According to a survey from the Consumer Federation of America and VantageScore Solutions, the majority of Americans don't understand how their credit scores are determined and when and how they're used.
Of those surveyed, more than 67 percent incorrectly said that a person's age is considered when determining a credit score. Moreover, a "majority" of those polled were unaware that a cellphone provider or landlord could consider an applicant's credit score in deciding whether to offer housing or service – and at what price.
The survey underscores the importance of credit scores and the scores of Americans whose credit scores were negatively impacted during the recession. Though they revealed some deep confusion about credit reports, consumers were at least able to identify the primary use of a credit score: Nearly 50 percent of survey respondents correctly said they are used to assess risk for lenders that a borrower will default on a loan.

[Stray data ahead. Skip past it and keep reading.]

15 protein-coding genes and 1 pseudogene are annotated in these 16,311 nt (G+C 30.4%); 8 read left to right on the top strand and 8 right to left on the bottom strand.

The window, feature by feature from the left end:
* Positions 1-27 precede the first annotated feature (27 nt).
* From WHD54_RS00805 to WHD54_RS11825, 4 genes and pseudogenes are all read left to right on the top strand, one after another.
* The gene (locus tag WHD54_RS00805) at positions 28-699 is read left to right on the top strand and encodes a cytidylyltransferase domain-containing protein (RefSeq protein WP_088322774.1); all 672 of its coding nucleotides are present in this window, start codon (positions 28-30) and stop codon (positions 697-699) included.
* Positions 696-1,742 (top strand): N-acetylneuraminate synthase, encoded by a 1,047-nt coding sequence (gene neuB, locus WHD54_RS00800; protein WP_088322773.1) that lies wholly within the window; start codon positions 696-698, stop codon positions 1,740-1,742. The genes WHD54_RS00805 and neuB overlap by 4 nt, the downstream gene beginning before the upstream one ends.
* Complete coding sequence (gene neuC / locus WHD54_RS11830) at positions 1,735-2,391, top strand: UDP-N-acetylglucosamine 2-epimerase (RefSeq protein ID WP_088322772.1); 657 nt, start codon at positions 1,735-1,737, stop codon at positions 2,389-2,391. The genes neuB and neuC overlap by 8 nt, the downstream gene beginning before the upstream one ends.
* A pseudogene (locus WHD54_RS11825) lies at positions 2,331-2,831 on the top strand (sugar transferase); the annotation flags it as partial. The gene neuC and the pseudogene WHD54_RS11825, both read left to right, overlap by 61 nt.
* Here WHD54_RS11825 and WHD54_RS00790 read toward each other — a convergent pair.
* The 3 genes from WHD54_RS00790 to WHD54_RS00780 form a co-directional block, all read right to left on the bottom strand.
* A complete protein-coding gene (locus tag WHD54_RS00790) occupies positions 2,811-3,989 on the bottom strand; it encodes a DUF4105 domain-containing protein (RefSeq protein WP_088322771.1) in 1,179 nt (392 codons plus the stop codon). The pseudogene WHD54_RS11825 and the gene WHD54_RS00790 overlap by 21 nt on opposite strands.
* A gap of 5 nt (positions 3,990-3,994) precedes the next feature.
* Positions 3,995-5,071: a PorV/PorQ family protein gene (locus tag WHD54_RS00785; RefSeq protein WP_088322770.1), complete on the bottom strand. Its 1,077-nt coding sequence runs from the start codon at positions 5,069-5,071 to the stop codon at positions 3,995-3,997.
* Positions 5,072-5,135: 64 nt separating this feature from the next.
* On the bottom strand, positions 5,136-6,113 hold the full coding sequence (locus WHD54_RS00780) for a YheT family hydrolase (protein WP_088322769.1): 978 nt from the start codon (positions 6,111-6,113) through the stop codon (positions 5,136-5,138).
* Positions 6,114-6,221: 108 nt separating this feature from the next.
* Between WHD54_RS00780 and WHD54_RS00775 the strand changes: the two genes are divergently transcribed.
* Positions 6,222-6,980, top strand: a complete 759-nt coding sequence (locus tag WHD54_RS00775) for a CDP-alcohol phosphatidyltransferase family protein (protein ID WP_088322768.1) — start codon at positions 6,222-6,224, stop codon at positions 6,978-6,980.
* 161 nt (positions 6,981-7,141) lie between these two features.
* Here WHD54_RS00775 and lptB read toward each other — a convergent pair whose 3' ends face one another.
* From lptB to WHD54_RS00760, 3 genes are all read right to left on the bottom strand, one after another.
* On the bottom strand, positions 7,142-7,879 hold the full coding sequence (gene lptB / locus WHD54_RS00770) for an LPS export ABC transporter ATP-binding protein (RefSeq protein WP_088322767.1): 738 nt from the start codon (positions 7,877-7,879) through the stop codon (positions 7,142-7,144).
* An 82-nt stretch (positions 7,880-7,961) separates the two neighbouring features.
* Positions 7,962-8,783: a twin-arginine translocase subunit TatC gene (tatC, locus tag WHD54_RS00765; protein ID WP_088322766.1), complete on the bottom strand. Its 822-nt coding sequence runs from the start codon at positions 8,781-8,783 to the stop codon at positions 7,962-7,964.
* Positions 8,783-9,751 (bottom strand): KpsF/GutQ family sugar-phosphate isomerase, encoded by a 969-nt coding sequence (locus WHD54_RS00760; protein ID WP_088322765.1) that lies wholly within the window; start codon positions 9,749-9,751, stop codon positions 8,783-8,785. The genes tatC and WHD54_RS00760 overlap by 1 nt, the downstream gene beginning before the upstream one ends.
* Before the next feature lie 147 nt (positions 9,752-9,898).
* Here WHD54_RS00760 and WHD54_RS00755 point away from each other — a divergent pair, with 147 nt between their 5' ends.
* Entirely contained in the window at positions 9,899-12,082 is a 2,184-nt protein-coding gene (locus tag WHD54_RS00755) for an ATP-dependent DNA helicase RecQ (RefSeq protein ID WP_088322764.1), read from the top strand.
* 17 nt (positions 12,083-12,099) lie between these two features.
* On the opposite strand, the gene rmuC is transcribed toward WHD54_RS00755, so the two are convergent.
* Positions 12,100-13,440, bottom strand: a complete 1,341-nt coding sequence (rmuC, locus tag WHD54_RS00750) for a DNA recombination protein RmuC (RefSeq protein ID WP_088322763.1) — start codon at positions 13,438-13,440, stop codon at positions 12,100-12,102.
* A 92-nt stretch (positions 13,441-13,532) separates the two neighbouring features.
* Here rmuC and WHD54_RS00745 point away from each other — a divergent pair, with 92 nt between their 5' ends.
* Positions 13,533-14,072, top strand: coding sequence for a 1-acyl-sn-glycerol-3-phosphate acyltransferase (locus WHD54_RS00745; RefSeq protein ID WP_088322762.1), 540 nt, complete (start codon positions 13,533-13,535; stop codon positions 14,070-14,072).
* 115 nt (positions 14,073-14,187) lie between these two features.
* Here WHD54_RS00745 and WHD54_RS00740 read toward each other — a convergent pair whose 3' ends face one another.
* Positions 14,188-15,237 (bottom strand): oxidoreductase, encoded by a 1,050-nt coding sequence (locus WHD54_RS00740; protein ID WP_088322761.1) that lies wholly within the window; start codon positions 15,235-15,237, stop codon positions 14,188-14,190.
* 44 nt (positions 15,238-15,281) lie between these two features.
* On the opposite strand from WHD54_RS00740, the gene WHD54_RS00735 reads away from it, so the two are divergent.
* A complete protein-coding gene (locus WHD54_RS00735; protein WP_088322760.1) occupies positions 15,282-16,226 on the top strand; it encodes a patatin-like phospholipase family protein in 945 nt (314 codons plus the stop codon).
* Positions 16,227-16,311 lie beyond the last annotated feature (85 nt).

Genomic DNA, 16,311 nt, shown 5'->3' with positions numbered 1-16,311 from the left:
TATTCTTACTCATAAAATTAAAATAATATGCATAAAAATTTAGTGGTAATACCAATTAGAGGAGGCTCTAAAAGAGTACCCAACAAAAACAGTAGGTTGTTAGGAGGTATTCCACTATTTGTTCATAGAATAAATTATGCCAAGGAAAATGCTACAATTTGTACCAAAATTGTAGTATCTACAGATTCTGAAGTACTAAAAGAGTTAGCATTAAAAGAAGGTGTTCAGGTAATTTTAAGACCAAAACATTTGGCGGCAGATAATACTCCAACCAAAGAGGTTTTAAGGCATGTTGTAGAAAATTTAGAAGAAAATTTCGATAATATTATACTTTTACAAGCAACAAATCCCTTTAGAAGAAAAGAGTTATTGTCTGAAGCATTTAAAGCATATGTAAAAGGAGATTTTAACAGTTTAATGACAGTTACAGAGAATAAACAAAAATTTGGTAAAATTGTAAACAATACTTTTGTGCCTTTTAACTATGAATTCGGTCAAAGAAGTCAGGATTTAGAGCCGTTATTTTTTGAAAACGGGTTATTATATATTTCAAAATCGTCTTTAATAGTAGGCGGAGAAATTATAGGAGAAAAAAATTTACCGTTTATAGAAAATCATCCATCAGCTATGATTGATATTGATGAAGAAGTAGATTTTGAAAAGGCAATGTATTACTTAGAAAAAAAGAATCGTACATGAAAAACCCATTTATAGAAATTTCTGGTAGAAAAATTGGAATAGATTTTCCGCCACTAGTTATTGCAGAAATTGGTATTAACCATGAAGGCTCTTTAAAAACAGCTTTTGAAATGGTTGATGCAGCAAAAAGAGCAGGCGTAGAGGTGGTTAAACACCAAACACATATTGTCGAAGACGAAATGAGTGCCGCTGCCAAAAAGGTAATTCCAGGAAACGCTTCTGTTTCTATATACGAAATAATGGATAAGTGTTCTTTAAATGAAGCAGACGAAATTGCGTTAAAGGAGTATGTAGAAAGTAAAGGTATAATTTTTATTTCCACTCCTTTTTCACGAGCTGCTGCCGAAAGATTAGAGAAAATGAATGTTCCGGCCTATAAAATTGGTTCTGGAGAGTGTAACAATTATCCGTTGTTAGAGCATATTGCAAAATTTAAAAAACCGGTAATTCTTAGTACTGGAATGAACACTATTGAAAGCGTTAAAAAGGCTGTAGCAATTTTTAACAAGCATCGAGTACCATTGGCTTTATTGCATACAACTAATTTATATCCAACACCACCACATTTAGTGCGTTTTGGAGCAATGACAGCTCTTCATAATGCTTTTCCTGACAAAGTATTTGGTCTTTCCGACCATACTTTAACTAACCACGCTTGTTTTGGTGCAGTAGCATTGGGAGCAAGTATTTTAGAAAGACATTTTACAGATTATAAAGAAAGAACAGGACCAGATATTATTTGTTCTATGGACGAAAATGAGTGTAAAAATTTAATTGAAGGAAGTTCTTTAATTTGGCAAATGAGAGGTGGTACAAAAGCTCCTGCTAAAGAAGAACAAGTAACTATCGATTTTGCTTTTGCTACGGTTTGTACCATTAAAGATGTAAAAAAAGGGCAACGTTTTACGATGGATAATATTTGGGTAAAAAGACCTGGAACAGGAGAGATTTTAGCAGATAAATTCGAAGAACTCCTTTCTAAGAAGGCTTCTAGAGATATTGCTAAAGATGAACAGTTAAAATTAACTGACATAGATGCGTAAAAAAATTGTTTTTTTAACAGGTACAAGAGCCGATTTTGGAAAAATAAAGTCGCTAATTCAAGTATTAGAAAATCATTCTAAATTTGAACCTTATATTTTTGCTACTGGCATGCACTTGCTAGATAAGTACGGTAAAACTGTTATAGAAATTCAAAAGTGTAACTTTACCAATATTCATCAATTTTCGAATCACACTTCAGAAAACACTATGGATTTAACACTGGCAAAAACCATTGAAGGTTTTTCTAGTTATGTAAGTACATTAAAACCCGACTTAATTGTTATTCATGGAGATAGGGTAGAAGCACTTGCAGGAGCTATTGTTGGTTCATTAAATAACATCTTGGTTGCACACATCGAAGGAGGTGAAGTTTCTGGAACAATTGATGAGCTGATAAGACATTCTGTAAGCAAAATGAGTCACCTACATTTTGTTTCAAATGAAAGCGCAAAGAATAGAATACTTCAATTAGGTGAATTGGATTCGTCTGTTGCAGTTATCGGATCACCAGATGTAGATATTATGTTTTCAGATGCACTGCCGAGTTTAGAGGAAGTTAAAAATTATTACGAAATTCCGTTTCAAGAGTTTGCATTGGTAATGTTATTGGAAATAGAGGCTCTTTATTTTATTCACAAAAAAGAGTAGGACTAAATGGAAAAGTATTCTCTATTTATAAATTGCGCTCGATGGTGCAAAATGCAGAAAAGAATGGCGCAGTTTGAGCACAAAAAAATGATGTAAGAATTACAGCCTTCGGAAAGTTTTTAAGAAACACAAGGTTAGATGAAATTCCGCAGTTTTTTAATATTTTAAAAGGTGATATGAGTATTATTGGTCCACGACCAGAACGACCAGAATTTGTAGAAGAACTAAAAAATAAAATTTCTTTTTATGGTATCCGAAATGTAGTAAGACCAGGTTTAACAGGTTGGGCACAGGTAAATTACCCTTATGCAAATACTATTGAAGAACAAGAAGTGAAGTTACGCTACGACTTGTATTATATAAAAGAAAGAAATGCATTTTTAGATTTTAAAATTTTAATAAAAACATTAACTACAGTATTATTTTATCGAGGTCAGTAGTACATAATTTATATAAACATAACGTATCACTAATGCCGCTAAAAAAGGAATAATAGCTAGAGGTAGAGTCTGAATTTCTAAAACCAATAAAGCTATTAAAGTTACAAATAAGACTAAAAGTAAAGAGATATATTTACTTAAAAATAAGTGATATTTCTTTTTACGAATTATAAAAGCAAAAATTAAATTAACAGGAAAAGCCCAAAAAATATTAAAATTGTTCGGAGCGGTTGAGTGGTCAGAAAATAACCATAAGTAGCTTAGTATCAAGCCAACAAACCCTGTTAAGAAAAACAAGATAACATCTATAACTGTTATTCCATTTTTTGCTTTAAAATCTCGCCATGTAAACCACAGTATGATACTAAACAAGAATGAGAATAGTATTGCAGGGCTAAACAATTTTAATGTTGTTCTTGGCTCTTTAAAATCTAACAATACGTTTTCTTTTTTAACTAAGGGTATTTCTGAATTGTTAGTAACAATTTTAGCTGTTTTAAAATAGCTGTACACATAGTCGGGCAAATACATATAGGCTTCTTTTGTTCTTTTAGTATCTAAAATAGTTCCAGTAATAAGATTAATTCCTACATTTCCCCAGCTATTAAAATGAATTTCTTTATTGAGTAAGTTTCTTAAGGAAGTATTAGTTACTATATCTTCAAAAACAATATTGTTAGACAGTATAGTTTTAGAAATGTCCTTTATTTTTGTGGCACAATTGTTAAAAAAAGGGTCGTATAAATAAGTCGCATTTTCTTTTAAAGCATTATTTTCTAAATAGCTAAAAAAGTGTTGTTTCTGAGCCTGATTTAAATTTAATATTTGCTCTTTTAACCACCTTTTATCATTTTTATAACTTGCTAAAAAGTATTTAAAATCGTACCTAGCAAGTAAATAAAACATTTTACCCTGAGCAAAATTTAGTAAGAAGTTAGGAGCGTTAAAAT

Stephen Brobeck, the executive director of Washington-based CFA, told Bloomberg that Americans received a barely passing grade in their understanding of credit scores. "When we totaled up the scores Americans only scored a 60," he said. "Which if you're in school is a low passing grade."
Nonetheless, most of the survey respondents also knew the best ways to raise a low credit score include making all loan payments on time and avoiding opening several credit card accounts at once.